While heat pumps are impressive, they may not suit every situation. Heating efficiency is much more limited in severe cold, making heat pumps less effective in regions with harsh winters. However, advancements in cold-climate technology are making heat pumps more consistently effective in the far north, so stay alert for models designed to work in such settings.
It’s also worth mentioning that the initial cost of buying a high-quality heat pump is generally higher than a forced-air furnace. However, it means you don’t have to purchase an air conditioner. If both systems are starting to show their age, you may actually save money up front by upgrading them with a heat pump. Plus, you’ll recover any investment cost through lower energy bills over time.
If your home lacks the required ductwork, adding it contributes to your up-front costs. But furnaces need ductwork too, so this doesn’t necessarily lean toward choosing a furnace over a heat pump. In fact, ductless heat pumps are available for older homes and additions where ductwork isn’t present.
Finally, a heat pump’s efficiency benefits start to fall off if you live in an area with higher than average electricity costs. You can mitigate this by installing solar panels, which generate electricity from the sun to power your heat pump and many other electrical systems.
Still not sure if a heat pump is ideal for you? Consult Service Experts Heating, Air Conditioning & Plumbing, and our professionals can help you decide if a heat pump matches your heating and cooling needs. Then, whether you opt for a heat pump or a traditional furnace, we can set up your new system above and beyond your expectations. Contact us today to ask for a free installation estimate.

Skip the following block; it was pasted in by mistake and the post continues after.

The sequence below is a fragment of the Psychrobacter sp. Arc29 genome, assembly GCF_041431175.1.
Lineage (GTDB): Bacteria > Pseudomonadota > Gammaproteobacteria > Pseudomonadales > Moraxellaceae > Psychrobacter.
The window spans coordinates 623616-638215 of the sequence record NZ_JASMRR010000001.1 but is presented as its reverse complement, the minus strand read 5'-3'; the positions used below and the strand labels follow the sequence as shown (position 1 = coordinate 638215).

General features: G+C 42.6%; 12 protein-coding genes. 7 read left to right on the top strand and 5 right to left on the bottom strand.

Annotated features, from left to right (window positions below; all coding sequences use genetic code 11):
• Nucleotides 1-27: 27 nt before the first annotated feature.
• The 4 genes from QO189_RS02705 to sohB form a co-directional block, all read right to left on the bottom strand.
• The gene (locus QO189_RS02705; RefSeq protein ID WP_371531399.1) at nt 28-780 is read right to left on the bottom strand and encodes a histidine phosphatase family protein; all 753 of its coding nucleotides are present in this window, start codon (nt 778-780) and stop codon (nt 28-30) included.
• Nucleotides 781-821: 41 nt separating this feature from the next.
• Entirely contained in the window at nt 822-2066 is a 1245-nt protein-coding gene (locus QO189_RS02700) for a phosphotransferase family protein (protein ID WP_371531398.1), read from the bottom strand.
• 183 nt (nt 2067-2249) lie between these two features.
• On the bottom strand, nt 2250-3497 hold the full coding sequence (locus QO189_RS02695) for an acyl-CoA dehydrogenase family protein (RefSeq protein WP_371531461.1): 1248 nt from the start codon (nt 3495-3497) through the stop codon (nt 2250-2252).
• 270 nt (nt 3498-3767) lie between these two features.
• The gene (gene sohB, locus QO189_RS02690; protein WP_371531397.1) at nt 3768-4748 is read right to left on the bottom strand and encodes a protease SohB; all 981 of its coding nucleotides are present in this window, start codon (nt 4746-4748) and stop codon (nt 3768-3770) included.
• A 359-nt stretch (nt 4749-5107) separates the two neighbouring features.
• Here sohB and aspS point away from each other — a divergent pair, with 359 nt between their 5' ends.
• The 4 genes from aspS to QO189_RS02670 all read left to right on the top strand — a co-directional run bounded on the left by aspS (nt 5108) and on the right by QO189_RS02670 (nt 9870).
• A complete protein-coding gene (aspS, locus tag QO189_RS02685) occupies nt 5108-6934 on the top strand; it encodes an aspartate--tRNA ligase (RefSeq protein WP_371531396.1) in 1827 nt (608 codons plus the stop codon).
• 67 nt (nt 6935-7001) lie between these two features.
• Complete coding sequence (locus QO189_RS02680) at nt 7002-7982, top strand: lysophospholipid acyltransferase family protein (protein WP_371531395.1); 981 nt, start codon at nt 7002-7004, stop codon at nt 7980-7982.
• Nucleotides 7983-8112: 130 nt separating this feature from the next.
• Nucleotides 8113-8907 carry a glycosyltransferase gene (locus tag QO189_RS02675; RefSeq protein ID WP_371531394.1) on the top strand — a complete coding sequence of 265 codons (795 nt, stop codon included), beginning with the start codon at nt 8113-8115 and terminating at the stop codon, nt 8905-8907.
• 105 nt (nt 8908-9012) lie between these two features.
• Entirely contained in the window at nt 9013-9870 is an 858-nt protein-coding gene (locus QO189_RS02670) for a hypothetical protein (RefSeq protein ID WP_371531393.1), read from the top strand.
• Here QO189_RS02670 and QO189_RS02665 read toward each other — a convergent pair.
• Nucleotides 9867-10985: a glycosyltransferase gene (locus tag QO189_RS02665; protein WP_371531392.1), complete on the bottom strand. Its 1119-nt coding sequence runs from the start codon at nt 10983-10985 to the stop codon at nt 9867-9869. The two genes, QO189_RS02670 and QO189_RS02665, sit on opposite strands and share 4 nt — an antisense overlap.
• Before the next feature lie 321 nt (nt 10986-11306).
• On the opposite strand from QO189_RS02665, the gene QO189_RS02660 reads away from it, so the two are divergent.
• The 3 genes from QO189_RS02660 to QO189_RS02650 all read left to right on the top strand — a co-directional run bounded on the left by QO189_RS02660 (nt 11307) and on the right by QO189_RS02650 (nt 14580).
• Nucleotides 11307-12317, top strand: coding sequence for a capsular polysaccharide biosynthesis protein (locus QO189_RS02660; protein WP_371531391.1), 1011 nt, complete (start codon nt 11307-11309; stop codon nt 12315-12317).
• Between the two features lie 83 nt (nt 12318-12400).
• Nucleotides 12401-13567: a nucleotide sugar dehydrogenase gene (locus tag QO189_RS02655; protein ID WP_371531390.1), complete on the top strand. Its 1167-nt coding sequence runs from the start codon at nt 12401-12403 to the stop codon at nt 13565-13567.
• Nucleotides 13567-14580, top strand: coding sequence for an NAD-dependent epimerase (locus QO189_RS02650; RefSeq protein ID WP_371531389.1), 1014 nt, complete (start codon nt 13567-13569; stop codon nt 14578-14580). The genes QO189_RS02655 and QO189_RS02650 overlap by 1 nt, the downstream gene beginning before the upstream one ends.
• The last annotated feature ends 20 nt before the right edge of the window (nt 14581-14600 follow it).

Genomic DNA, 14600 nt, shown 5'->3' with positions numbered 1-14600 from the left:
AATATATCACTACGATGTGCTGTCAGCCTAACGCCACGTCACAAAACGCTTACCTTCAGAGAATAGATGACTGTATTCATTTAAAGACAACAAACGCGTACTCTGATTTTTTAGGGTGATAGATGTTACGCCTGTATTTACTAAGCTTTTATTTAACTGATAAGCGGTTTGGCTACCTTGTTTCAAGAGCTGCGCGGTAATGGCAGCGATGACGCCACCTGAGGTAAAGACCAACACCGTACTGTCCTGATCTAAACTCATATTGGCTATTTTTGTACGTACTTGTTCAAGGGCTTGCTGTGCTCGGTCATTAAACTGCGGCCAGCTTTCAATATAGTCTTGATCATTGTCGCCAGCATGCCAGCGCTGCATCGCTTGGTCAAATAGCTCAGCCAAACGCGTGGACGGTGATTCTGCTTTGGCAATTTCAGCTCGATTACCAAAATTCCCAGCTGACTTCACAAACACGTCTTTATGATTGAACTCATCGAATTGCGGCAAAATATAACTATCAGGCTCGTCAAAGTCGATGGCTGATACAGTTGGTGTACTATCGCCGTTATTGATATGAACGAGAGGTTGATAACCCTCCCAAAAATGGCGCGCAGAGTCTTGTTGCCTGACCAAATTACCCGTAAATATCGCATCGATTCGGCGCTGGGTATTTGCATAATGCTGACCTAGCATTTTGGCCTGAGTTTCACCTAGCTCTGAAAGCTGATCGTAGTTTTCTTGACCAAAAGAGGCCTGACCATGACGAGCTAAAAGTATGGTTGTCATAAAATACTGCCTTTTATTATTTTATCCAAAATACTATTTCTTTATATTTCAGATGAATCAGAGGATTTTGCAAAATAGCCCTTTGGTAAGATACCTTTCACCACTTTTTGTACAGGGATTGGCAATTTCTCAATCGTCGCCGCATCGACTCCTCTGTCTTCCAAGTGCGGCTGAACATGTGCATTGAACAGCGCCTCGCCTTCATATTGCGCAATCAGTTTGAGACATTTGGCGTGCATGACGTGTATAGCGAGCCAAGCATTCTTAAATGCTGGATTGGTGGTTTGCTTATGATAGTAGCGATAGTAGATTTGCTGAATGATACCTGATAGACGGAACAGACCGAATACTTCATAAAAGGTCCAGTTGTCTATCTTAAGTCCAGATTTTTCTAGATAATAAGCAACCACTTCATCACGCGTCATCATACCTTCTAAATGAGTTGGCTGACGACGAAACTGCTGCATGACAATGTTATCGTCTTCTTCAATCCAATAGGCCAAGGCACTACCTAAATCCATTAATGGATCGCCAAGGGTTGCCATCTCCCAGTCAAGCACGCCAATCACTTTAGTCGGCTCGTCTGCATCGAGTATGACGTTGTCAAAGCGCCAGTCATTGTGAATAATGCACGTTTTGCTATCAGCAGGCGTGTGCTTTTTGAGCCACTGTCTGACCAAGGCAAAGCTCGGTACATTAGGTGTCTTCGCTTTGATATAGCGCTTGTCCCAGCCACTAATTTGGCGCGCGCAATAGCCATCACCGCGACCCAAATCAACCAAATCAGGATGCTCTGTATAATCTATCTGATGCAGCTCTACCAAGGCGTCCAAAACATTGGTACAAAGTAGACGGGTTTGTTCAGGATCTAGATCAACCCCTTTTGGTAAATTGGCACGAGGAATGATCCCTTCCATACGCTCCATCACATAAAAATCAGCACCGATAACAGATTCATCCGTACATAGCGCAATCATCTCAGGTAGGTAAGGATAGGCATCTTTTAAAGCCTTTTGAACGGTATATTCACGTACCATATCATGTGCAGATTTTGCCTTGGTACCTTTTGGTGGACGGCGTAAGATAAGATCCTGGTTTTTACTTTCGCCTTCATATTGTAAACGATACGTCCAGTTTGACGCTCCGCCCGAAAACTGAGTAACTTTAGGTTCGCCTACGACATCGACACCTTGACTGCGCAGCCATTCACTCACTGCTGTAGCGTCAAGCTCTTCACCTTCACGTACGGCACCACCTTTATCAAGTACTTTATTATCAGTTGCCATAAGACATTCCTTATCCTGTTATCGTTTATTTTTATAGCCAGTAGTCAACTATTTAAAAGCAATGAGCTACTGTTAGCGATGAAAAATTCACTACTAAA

Are you searching for a new heating and cooling system? A high-efficiency heat pump could be precisely what you need. Most people know less about heat pumps than they do about furnaces or air conditioners, but modern heat pumps models can split your heating costs in half. They also provide cooling... Continue reading
It can be quite frustrating when your heat pump’s not cooling or refuses to switch into heating mode. Fortunately, there are techniques to find the cause of the problem and maybe even resolve the issue on your own. While challenging problems are best left to Experts like the team at Service... Continue reading
If you’re shopping for a new home comfort system, odds are you’ve heard about the efficient, cost-effective and eco-friendly features of heat pumps. These systems have been sought after in warm climates for decades. But considering they absorb heat from the outdoor air and transfer it... Continue reading
© 2023 Service Experts, Service Experts Heating & Air Conditioning, and the Service Experts logo and design are registered trademarks of Service Experts LLC and used under license by SE Canada Inc. All Rights Reserved. *Not applicable to the Advantage Program. See your signed Advantage Program Agreement for full details and exclusions. 100% Satisfaction Guarantee is subject to certain restrictions and limitations as set forth in the applicable Terms and Conditions.